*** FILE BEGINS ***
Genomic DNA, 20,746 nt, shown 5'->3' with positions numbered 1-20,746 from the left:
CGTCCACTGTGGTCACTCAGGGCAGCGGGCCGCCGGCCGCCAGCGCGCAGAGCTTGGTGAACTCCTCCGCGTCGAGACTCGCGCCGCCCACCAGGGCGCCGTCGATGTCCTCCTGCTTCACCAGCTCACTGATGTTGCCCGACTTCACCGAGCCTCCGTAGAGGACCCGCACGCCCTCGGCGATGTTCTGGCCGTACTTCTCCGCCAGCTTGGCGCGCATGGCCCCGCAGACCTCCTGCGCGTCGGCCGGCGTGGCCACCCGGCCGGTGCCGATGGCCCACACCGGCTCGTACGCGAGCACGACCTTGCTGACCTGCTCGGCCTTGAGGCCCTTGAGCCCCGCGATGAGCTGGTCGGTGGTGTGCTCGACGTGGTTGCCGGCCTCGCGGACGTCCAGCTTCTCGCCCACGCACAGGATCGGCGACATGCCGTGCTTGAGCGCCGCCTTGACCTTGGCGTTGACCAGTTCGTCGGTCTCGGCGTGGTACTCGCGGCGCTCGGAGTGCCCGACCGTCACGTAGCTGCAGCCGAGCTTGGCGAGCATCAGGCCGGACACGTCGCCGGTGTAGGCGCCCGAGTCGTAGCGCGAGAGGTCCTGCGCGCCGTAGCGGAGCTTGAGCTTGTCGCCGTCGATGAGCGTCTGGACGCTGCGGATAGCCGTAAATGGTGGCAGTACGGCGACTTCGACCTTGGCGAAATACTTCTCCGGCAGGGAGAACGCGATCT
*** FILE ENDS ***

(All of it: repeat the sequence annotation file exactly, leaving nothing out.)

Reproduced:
Genomic DNA, 20,746 nt, shown 5'->3' with positions numbered 1-20,746 from the left:
CGTCCACTGTGGTCACTCAGGGCAGCGGGCCGCCGGCCGCCAGCGCGCAGAGCTTGGTGAACTCCTCCGCGTCGAGACTCGCGCCGCCCACCAGGGCGCCGTCGATGTCCTCCTGCTTCACCAGCTCACTGATGTTGCCCGACTTCACCGAGCCTCCGTAGAGGACCCGCACGCCCTCGGCGATGTTCTGGCCGTACTTCTCCGCCAGCTTGGCGCGCATGGCCCCGCAGACCTCCTGCGCGTCGGCCGGCGTGGCCACCCGGCCGGTGCCGATGGCCCACACCGGCTCGTACGCGAGCACGACCTTGCTGACCTGCTCGGCCTTGAGGCCCTTGAGCCCCGCGATGAGCTGGTCGGTGGTGTGCTCGACGTGGTTGCCGGCCTCGCGGACGTCCAGCTTCTCGCCCACGCACAGGATCGGCGACATGCCGTGCTTGAGCGCCGCCTTGACCTTGGCGTTGACCAGTTCGTCGGTCTCGGCGTGGTACTCGCGGCGCTCGGAGTGCCCGACCGTCACGTAGCTGCAGCCGAGCTTGGCGAGCATCAGGCCGGACACGTCGCCGGTGTAGGCGCCCGAGTCGTAGCGCGAGAGGTCCTGCGCGCCGTAGCGGAGCTTGAGCTTGTCGCCGTCGATGAGCGTCTGGACGCTGCGGATAGCCGTAAATGGTGGCAGTACGGCGACTTCGACCTTGGCGAAATACTTCTCCGGCAGGGAGAACGCGATCT